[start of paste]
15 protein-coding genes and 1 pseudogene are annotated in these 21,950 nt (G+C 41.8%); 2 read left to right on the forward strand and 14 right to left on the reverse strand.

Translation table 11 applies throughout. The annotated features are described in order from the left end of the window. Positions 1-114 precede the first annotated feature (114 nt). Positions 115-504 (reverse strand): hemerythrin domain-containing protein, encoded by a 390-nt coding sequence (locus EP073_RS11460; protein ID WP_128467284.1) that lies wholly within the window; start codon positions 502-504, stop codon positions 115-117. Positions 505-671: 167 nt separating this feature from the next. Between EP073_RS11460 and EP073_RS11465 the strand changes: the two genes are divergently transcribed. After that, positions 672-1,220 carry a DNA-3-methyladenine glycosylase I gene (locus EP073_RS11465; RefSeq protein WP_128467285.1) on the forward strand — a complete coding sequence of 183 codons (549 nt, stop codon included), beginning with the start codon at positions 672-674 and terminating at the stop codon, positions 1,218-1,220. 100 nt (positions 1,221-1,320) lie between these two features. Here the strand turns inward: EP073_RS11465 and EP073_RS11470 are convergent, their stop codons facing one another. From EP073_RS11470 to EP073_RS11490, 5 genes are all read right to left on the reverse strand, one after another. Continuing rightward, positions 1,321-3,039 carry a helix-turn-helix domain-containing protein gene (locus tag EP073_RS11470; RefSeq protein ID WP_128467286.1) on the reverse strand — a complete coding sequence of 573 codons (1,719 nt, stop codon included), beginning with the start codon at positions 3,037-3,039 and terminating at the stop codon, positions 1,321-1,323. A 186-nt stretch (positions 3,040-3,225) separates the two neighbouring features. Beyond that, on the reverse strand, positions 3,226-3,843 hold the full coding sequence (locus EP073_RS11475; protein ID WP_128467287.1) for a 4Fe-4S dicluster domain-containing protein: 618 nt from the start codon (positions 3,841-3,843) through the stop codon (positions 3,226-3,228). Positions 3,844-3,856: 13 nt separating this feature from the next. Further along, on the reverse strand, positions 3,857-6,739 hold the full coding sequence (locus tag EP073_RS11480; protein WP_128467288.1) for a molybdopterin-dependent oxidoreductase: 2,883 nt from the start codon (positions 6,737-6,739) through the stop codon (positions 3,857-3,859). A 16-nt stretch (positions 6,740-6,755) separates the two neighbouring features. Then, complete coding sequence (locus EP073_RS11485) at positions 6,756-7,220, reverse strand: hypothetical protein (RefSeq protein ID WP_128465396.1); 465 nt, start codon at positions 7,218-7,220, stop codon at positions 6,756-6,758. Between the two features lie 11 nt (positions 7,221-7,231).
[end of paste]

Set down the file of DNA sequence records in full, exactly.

15 protein-coding genes and 1 pseudogene are annotated in these 21,950 nt (G+C 41.8%); 2 read left to right on the forward strand and 14 right to left on the reverse strand.

Translation table 11 applies throughout. The annotated features are described in order from the left end of the window. Positions 1-114 precede the first annotated feature (114 nt). Positions 115-504 (reverse strand): hemerythrin domain-containing protein, encoded by a 390-nt coding sequence (locus EP073_RS11460; protein ID WP_128467284.1) that lies wholly within the window; start codon positions 502-504, stop codon positions 115-117. Positions 505-671: 167 nt separating this feature from the next. Between EP073_RS11460 and EP073_RS11465 the strand changes: the two genes are divergently transcribed. After that, positions 672-1,220 carry a DNA-3-methyladenine glycosylase I gene (locus EP073_RS11465; RefSeq protein WP_128467285.1) on the forward strand — a complete coding sequence of 183 codons (549 nt, stop codon included), beginning with the start codon at positions 672-674 and terminating at the stop codon, positions 1,218-1,220. 100 nt (positions 1,221-1,320) lie between these two features. Here the strand turns inward: EP073_RS11465 and EP073_RS11470 are convergent, their stop codons facing one another. From EP073_RS11470 to EP073_RS11490, 5 genes are all read right to left on the reverse strand, one after another. Continuing rightward, positions 1,321-3,039 carry a helix-turn-helix domain-containing protein gene (locus tag EP073_RS11470; RefSeq protein ID WP_128467286.1) on the reverse strand — a complete coding sequence of 573 codons (1,719 nt, stop codon included), beginning with the start codon at positions 3,037-3,039 and terminating at the stop codon, positions 1,321-1,323. A 186-nt stretch (positions 3,040-3,225) separates the two neighbouring features. Beyond that, on the reverse strand, positions 3,226-3,843 hold the full coding sequence (locus EP073_RS11475; protein ID WP_128467287.1) for a 4Fe-4S dicluster domain-containing protein: 618 nt from the start codon (positions 3,841-3,843) through the stop codon (positions 3,226-3,228). Positions 3,844-3,856: 13 nt separating this feature from the next. Further along, on the reverse strand, positions 3,857-6,739 hold the full coding sequence (locus tag EP073_RS11480; protein WP_128467288.1) for a molybdopterin-dependent oxidoreductase: 2,883 nt from the start codon (positions 6,737-6,739) through the stop codon (positions 3,857-3,859). A 16-nt stretch (positions 6,740-6,755) separates the two neighbouring features. Then, complete coding sequence (locus EP073_RS11485) at positions 6,756-7,220, reverse strand: hypothetical protein (RefSeq protein ID WP_128465396.1); 465 nt, start codon at positions 7,218-7,220, stop codon at positions 6,756-6,758. Between the two features lie 11 nt (positions 7,221-7,231).